If your application is refused, our team can help you determine whether it is worthwhile to pursue an appeal. If you do choose to file a spousal sponsorship appeal, we will help you navigate the process, put together strong supporting evidence, prepare you to testify, and advocate for your rights before the Immigration and Refugee Board and/or the Federal Court.

We would be happy to speak to you about your spousal sponsorship matter. Please contact us to set up a consultation appointment.

Warren Creates is Head of Perley-Robertson, Hill & McDougall’s Immigration Law Group. He is a Certified Specialist in the fields of Immigration Law, Citizenship Law, and Refugee Law. He can be reached at wcreates@perlaw.ca or 613.566.2839.

Canada’s Citizenship Act: What You Need to Know Now

Last Updated: 9 April 2020.

Access the PDF version of this article here.

Bill C-6, an Act to further amend the Canadian Citizenship Act and make consequential amendments to another Act, received Royal Assent of 19 June 2017. This article outlines all relevant changes and amendments that have been made to the Citizenship Act since 2017 to the present.

Residency Requirement

The new legislation eliminates the discretionary authority to equate “residency” with “establishment in Canada”. Citizenship will now only be granted if the residency requirement is met by way of physical presence. The residency requirement is also being made much more onerous:.

The following changes took effect with Bill C-6 becoming law:

Residency Requirements

  • Citizenship applicants must be physically present in Canada for three years out of five years (1,095 days), with no specified minimum number of days per year, up to the day before signing the citizenship application;
  • Applicants must file Canadian income taxes, if required to do so under the Income Tax Act, for three out of five years, matching the new physical presence requirements; and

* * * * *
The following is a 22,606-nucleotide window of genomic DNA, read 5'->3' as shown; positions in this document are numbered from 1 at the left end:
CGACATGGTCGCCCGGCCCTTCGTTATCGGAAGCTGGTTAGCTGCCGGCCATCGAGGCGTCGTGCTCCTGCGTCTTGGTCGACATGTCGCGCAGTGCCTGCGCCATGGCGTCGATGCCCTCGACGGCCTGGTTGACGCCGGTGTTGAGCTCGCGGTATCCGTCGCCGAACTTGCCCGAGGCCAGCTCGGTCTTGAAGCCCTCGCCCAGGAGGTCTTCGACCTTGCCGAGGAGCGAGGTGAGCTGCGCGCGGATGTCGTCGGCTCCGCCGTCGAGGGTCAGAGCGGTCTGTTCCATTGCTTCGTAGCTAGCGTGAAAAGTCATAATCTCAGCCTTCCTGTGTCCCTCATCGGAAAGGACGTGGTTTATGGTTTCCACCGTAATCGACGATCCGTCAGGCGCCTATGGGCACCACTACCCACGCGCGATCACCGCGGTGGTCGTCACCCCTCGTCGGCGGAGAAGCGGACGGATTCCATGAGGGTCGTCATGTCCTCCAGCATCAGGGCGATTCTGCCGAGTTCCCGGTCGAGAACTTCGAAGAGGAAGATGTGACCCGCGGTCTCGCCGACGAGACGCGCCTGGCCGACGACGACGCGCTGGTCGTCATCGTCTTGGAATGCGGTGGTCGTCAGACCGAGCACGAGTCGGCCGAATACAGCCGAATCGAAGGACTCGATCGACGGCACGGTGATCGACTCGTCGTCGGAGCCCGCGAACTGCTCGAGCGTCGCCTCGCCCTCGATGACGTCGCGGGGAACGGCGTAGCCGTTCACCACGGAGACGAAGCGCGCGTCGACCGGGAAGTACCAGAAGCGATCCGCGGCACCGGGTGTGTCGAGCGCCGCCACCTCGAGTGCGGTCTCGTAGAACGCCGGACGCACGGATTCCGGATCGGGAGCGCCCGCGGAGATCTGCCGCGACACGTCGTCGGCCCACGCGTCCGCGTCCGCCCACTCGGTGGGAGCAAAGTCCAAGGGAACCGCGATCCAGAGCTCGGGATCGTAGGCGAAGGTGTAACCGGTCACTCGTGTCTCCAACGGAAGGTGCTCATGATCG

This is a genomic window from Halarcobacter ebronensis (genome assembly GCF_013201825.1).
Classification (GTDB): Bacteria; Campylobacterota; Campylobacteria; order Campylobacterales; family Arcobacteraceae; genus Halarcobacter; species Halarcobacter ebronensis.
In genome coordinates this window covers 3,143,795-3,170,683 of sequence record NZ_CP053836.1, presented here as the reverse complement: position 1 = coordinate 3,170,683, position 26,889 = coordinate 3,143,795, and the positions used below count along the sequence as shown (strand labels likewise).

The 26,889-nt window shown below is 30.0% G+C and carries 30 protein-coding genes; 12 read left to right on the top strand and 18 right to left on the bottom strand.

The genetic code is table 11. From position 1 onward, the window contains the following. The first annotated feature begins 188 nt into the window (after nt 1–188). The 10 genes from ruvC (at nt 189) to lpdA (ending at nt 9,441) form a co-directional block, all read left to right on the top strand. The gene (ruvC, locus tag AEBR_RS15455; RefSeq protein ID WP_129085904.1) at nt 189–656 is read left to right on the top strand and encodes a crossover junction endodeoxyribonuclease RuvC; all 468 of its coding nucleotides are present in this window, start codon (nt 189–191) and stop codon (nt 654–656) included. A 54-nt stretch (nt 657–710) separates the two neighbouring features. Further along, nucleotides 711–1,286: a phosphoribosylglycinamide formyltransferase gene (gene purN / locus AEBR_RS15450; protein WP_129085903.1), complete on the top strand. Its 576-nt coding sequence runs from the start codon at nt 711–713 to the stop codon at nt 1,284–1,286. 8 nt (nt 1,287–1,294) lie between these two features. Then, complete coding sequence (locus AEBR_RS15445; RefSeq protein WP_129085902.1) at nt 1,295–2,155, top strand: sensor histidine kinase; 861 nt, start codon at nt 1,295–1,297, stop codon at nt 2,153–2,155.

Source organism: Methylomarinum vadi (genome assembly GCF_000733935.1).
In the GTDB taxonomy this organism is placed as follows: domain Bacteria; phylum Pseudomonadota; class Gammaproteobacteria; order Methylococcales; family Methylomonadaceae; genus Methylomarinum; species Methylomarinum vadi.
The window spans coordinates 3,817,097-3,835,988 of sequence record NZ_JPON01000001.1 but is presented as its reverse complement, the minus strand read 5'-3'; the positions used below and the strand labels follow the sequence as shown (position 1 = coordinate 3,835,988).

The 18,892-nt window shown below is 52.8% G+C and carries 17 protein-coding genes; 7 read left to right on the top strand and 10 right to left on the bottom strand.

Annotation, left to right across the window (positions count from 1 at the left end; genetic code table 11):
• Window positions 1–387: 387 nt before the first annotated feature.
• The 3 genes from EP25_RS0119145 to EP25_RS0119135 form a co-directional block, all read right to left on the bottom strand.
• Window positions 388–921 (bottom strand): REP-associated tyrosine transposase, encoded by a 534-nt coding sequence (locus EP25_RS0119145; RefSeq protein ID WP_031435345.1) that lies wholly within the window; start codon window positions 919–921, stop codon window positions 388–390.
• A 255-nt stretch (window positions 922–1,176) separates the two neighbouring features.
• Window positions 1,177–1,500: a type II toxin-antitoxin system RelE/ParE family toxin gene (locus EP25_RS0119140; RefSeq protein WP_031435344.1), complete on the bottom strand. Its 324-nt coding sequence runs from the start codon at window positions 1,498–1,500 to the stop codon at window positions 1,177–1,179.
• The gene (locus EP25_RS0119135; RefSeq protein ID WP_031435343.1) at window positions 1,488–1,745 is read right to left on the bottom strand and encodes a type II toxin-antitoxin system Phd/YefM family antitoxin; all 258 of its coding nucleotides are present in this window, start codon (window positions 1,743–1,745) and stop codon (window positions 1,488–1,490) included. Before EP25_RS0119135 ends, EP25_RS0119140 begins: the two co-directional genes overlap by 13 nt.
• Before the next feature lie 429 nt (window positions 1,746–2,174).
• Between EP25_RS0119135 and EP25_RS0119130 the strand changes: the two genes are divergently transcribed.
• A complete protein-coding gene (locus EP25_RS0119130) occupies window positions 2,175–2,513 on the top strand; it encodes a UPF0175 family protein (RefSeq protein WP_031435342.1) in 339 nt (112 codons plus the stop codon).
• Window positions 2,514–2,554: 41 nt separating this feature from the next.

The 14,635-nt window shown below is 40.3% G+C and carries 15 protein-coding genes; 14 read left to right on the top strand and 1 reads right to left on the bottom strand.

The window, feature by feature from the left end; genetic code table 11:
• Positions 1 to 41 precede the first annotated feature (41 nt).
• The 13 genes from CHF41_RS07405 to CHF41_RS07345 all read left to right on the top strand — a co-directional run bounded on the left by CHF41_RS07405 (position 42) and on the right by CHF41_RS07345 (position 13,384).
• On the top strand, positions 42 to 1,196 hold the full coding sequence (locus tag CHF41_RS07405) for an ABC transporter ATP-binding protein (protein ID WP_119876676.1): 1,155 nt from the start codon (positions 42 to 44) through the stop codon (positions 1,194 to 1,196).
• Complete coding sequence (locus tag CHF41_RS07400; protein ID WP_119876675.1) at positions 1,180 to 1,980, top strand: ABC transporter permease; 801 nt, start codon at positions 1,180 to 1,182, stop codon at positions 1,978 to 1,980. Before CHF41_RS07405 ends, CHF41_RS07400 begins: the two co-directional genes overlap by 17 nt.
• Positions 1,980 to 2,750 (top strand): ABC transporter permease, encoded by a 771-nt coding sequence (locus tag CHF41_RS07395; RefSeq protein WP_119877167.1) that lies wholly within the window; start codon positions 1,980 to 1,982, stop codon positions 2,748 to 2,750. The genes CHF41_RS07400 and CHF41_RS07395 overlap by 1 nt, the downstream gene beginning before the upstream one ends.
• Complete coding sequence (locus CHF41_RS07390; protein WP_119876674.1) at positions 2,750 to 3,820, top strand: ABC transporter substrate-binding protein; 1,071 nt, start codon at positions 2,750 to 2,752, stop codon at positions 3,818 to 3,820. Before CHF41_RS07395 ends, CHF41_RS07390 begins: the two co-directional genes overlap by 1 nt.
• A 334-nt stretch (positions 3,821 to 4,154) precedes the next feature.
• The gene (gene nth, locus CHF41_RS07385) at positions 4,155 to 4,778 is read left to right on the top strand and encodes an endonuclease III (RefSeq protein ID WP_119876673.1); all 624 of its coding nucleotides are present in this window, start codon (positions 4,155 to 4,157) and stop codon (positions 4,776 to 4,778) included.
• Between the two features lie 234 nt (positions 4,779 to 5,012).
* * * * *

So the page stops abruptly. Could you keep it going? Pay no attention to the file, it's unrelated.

• Applicants may count each day they were physically present in Canada as a lawful temporary person (ie. visitor, student or worker) or protected persons, before becoming a permanent resident, as a half-day toward meeting the physical presence requirement for citizenship, up to a maximum credit of 365 days, within five years preceding the date of application. If the residency requirement and other existing eligibility requirements (e.g. language ability) are met, potential Canadian citizenship applicants are well-advised to apply without delay.

Intent to Reside

  • Applicants are also no longer required to intend to continue to live in Canada once granted citizenship. This removes concerns from new Canadians who may need to live outside of Canada for personal or professional reasons.

Language Requirements

  • Applicants between 18-54 years must meet the language and knowledge of Canada requirements for citizenship. This includes being able to speak and understand in either French or English and show, in English or French, general knowledge about Canada and take the Citizenship Test.

Statelessness

  • Bill C-6 also brought into force statelessness as a ground that can be considered for a discretionary grant of citizenship.

Additional 2018 Amendments

On 11 January 2018 an additional amendment took effect with Bill C-6. The Federal Court is now the decision-maker in all revocation cases, unless the individual specifically requests that the Minister make the decision.

The Immigration Law Group at Perley-Robertson, Hill & McDougall LLP/s.r.l. has the expertise to assist potential applicants with evaluating eligibility for Canadian citizenship, preparing comprehensive application packages, addressing any potential complications, and advising on the changing rules and requirements. Having accurate information and proper legal advice is key in this challenging environment. Please contact us to set up a consultation appointment.

Warren Creates is Head of Perley-Robertson, Hill & McDougall’s Immigration Law Group. He is a Certified Specialist in the fields of Immigration Law, Citizenship Law, and Refugee Law. He can be reached at wcreates@perlaw.ca or 613.566.2839.

Foreign Cooks, Chefs and Restaurant Workers in Canada

We specialize in assisting foreign cooks, chefs and restaurant workers obtain temporary or permanent status in Canada. With the recent changes to Canada’s Temporary Foreign Worker Program and the Canadian Experience Class, it has become more challenging for cooks, chefs and restaurant workers to achieve optimal status. We can help.

Our team has particular expertise in working with foreign cooks, chefs and restaurant workers, as well as the establishments that employ them. We have assisted hundreds of restaurants and restaurant employees with applications for work permits, labour market opinions (LMOs), and permanent residency in Canada.